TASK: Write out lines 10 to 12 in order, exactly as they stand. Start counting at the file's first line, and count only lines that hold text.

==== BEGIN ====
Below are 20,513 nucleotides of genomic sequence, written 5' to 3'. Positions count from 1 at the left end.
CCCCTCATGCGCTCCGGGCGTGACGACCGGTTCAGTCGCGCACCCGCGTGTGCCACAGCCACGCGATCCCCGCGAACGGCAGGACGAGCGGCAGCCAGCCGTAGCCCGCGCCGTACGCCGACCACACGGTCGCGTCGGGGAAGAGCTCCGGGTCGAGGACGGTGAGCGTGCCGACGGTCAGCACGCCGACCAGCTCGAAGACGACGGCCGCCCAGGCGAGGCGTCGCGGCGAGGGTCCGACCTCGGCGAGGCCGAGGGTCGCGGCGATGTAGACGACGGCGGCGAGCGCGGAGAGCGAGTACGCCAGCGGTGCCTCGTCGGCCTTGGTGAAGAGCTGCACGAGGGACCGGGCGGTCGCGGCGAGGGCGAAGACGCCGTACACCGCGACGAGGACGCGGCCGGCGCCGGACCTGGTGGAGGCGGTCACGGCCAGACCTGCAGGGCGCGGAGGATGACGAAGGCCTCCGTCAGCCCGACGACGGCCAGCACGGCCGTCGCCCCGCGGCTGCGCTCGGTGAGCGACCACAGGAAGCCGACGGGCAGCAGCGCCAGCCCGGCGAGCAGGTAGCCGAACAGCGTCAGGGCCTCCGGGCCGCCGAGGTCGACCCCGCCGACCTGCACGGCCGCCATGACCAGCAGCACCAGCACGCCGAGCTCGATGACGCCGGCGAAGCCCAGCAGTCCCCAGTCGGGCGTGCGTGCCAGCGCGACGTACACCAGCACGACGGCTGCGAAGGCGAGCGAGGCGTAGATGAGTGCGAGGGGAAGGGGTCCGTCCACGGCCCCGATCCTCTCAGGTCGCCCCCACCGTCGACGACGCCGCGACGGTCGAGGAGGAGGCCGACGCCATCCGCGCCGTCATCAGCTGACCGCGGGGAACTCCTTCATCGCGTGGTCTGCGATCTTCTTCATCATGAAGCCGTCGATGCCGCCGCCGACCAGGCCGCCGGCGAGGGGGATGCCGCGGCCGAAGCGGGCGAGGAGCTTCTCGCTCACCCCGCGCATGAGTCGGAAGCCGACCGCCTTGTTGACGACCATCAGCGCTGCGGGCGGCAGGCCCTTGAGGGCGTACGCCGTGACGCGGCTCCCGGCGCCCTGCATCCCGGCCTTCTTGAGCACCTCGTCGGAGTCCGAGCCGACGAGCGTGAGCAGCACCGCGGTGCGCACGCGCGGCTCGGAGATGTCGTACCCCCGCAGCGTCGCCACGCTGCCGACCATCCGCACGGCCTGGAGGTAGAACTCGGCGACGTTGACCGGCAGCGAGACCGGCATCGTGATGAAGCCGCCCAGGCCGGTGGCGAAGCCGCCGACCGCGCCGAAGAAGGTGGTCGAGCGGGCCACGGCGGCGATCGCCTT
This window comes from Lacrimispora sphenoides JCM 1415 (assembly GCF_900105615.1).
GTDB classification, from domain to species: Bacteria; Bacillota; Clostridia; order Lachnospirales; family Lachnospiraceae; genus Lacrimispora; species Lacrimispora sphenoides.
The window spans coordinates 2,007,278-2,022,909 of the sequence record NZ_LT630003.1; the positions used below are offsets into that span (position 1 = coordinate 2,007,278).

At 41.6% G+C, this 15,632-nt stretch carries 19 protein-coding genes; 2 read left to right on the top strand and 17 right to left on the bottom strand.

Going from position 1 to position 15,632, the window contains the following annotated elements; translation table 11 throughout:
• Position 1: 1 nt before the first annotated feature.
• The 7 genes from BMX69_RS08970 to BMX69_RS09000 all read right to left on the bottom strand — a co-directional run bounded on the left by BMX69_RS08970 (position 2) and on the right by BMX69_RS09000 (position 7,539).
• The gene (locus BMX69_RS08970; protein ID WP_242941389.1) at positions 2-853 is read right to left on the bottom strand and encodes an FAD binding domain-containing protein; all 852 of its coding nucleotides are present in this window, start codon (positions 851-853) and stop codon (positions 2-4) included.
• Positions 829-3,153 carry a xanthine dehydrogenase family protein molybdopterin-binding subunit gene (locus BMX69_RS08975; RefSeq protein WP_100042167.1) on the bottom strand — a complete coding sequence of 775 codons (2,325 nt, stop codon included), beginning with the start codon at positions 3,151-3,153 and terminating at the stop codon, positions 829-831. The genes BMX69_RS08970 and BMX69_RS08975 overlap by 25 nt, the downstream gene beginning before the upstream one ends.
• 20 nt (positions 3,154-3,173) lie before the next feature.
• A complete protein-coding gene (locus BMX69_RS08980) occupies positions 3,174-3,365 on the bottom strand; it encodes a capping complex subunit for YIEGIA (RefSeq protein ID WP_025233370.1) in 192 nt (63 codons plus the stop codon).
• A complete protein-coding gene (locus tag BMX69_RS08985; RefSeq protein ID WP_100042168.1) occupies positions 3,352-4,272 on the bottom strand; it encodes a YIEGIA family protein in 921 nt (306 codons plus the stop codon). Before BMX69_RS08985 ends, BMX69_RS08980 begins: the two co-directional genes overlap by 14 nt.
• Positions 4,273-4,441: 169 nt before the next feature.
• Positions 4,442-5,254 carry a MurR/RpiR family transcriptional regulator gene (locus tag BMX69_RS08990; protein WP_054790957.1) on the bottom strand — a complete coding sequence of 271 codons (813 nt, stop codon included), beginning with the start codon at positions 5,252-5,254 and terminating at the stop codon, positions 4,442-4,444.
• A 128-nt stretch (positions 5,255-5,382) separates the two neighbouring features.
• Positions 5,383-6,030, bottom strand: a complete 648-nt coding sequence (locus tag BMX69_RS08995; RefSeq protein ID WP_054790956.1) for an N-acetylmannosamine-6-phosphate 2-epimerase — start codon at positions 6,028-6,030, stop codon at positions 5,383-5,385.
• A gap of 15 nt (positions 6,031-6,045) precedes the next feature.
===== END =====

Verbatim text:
• The gene (locus BMX69_RS08970; protein ID WP_242941389.1) at positions 2-853 is read right to left on the bottom strand and encodes an FAD binding domain-containing protein; all 852 of its coding nucleotides are present in this window, start codon (positions 851-853) and stop codon (positions 2-4) included.
• Positions 829-3,153 carry a xanthine dehydrogenase family protein molybdopterin-binding subunit gene (locus BMX69_RS08975; RefSeq protein WP_100042167.1) on the bottom strand — a complete coding sequence of 775 codons (2,325 nt, stop codon included), beginning with the start codon at positions 3,151-3,153 and terminating at the stop codon, positions 829-831. The genes BMX69_RS08970 and BMX69_RS08975 overlap by 25 nt, the downstream gene beginning before the upstream one ends.
• 20 nt (positions 3,154-3,173) lie before the next feature.